Rebirth of the Blog

I’ve been putting this off long enough.

I should start blogging again, but:

  • I need to move my blog back to my own domain
  • I need a better style for the blog
  • I need a better defined purpose for the blog
  • I need something to talk about

So it’s time to do something about it. I have moved the blog back to my own server. This should give me the flexibility to do what I want. WordPress.com is a great free service, but they put a lot of limits on what you are able to do. Example: they restrict the types of content you can embed. YouTube: yes, TileStack.com no. That is a big problem for me.

As for the rest of my reasons, I haven’t made any headway there, but I shouldn’t let that stop me. In theory, the content is the reason to visit the site, not the appearance. I can tweak and refine the style of the blog over time, as I continue to blog. I guess that means I’m under construction.

Under Construction

In any case, I’m going to try to post here on a more frequent basis. Some posts will be quick thoughts. Things that catch my eye. Others may be longer, more thought out. (I wouldn’t expect too many of those.) Some may be blatantly promotional for TileStack.com. (You should sign up for TileStack.com)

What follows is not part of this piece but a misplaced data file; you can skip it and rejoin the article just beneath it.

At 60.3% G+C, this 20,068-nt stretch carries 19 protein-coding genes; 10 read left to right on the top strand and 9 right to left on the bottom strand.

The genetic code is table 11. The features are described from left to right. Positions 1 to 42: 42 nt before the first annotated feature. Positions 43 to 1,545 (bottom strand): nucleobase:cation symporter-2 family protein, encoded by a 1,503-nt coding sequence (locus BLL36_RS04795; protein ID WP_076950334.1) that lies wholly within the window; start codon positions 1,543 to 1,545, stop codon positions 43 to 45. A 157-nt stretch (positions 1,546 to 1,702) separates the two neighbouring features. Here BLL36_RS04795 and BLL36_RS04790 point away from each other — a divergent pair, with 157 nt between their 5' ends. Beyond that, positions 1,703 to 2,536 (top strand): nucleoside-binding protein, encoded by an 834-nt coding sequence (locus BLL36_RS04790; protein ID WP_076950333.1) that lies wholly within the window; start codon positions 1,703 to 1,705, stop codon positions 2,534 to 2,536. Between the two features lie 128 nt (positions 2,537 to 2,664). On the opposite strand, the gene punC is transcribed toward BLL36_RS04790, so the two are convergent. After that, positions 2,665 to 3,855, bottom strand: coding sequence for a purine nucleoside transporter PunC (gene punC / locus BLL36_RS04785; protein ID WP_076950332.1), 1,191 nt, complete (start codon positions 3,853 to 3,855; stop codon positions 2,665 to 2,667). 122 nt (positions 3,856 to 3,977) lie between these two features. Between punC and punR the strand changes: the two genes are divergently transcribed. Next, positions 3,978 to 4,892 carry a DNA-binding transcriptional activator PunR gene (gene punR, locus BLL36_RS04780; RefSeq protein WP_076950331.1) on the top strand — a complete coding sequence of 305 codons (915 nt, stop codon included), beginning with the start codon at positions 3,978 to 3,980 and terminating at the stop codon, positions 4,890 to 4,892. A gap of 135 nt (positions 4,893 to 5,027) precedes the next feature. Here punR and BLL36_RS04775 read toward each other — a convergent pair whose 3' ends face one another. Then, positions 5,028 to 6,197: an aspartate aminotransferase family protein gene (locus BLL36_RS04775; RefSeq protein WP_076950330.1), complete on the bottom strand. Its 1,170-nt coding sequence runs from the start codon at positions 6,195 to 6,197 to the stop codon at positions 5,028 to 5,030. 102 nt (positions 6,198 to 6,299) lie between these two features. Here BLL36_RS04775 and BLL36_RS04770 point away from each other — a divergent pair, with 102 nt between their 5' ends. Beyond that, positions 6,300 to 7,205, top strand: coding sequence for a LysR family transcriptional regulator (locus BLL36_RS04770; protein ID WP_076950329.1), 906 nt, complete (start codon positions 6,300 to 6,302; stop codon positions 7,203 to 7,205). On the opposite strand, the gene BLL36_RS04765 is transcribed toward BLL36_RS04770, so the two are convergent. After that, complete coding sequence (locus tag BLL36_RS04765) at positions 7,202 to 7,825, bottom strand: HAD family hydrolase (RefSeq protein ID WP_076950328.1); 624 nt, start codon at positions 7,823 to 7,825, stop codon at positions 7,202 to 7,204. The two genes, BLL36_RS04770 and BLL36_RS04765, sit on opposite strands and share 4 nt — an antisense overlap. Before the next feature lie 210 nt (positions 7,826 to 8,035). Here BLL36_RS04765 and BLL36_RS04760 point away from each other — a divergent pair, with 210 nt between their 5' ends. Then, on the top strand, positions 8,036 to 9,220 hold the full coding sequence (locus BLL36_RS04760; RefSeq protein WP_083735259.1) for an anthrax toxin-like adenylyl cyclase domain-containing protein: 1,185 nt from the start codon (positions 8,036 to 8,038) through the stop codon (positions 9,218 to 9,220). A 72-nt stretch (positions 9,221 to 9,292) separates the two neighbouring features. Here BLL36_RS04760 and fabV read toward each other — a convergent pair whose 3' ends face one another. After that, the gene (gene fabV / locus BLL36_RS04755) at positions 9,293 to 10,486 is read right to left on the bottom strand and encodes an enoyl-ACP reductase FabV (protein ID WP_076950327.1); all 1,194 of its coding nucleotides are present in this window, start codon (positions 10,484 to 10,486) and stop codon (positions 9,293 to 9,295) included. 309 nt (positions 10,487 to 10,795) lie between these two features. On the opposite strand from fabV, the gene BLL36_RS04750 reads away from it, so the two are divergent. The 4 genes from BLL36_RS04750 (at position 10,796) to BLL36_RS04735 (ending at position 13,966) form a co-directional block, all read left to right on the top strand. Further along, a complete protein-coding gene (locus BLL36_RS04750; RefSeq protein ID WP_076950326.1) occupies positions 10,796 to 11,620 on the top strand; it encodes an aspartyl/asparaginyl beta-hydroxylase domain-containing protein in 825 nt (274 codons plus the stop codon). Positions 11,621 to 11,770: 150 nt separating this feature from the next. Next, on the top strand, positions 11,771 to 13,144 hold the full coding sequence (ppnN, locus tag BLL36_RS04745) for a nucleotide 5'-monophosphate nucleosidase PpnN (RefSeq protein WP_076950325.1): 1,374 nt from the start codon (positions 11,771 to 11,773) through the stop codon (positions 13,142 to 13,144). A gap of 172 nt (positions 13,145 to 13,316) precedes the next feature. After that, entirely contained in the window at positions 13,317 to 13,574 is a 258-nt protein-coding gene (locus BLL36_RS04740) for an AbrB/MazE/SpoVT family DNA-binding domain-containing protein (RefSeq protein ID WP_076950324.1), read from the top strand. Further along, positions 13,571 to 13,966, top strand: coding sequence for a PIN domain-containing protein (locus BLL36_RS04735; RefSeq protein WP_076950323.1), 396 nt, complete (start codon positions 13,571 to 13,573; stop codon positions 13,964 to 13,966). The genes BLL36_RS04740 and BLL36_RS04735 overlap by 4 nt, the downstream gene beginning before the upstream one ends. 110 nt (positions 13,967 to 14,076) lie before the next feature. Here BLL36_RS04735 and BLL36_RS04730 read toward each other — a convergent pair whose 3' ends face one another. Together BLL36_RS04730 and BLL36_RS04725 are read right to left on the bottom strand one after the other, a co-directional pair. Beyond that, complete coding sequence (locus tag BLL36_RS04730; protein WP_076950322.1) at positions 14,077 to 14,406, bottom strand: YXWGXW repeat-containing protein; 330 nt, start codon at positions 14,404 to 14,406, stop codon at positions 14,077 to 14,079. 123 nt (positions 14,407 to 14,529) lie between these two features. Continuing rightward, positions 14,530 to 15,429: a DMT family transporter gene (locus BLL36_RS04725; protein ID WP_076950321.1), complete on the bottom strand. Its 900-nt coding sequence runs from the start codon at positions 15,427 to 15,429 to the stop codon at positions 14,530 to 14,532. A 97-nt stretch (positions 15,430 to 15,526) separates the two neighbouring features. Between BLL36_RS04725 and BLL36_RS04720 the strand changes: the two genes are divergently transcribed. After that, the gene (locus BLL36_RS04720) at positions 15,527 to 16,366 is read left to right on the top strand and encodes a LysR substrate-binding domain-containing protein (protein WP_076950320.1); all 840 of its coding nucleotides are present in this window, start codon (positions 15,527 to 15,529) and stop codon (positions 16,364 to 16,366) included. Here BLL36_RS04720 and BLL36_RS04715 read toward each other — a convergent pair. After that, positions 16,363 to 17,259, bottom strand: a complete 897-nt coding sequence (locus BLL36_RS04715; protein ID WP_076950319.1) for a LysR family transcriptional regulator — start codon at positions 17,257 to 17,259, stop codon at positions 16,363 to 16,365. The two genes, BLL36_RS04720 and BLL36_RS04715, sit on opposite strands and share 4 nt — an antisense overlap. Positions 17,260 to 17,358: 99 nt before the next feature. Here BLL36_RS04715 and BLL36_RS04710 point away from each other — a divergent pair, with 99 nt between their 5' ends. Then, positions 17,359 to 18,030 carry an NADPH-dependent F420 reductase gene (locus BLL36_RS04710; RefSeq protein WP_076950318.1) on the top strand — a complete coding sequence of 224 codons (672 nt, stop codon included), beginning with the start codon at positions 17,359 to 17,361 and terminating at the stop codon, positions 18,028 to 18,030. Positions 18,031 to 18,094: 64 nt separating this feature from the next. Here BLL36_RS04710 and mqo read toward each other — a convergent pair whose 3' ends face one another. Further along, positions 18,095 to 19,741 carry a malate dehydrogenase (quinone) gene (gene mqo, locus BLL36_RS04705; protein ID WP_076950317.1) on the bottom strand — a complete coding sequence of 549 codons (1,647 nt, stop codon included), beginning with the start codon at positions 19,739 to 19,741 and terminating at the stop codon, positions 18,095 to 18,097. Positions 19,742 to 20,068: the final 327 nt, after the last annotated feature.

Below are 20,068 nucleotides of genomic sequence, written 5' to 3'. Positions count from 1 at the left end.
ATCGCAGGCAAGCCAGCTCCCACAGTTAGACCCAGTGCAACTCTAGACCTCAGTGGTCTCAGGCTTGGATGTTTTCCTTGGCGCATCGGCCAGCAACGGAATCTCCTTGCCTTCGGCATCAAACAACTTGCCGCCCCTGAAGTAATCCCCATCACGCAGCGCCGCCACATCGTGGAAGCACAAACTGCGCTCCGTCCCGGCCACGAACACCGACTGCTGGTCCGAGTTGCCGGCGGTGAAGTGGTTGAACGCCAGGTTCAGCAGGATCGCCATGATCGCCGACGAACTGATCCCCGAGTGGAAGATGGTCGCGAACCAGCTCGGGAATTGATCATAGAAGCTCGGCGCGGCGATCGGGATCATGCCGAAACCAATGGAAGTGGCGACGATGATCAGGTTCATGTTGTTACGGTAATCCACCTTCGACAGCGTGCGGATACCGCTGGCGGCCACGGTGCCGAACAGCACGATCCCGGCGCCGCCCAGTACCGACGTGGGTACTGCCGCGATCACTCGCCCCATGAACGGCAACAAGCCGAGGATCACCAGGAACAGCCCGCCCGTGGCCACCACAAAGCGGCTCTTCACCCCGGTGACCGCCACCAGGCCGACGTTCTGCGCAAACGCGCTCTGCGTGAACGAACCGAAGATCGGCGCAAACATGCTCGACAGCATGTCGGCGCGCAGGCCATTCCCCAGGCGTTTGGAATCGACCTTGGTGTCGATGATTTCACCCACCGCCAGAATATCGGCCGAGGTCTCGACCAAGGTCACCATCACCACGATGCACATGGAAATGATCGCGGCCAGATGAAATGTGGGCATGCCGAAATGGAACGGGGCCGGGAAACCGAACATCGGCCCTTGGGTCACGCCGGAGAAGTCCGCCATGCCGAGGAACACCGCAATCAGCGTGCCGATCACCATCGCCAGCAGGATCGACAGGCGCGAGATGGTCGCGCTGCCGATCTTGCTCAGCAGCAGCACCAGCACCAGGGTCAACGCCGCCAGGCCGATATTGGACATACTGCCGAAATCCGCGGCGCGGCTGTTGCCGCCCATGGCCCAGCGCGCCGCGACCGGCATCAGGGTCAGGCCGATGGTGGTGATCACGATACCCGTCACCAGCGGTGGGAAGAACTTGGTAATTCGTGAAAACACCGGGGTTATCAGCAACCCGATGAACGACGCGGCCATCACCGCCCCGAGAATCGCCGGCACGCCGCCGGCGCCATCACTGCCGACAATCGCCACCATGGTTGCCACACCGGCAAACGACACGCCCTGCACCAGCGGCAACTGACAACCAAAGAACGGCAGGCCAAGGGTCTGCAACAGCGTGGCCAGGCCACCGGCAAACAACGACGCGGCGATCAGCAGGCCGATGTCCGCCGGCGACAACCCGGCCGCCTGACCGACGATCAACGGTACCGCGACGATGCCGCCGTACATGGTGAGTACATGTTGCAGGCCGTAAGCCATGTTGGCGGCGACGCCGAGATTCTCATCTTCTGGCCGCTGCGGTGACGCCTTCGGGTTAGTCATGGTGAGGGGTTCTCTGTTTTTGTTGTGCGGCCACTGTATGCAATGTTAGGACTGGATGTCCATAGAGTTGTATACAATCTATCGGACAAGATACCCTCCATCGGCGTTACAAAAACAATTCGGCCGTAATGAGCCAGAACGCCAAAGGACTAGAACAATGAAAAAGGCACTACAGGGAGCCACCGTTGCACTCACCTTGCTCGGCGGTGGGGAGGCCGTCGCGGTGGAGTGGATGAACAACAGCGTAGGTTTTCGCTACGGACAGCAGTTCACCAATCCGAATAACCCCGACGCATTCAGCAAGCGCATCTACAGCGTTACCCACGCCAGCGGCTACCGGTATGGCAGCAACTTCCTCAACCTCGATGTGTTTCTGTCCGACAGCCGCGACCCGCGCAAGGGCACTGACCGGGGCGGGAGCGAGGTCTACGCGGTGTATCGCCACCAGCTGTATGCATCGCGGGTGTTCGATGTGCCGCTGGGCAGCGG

5 thoughts on “Rebirth of the Blog

  1. I remember those “under construction” icons back in the 90s. It seemed like every site had one, and most sites would keep them regardless of completion status. I know my site had one. Fun times.

  2. I have been looking through your site after I found your blog by searching for Sourceforge Sucks on Google. The blog that I was directed to was from 2006 so it was a little dated. I was wondering if you could answer a couple of questions for me. It seems that you are pretty knowledgable about the open source community. I am curious do you still carry the same opinion of Sourceforge? If so, why? Do you ever use it? If not what sites do you use for Open Source development?I own some stock in SourceForge and I am trying to figure out if they still represent to the open source community what they once did?

  3. A few years ago I helped run an open source project called ThinWire. We hosted the project at SourceForge because that was the only option for hosting an open source project where it might get noticed.SourceForge provided the basic tools that we needed (source control, issue tracking, discussion forums, and a download network), but the tools were all very lacking. There were much better open source tools to handle those things, but we wanted to be part of the greater community, so we went along with SourceForge.I am no longer involved with ThinWire, but I still have some interactions with SourceForge. They have done a lot of work on the user interface of the site, but in my opinion, that has made it worse. The tools are still very lacking and not well integrated.For tool sets, I recommend taking a look at trac (http://trac.edgewall.org/) and redmine (http://www.redmine.org/). If I were to start an open source project today, I'd still consider SourceForge, but I'd also take a serious look at Google Code (http://code.google.com/hosting/) and github (http://github.com/)

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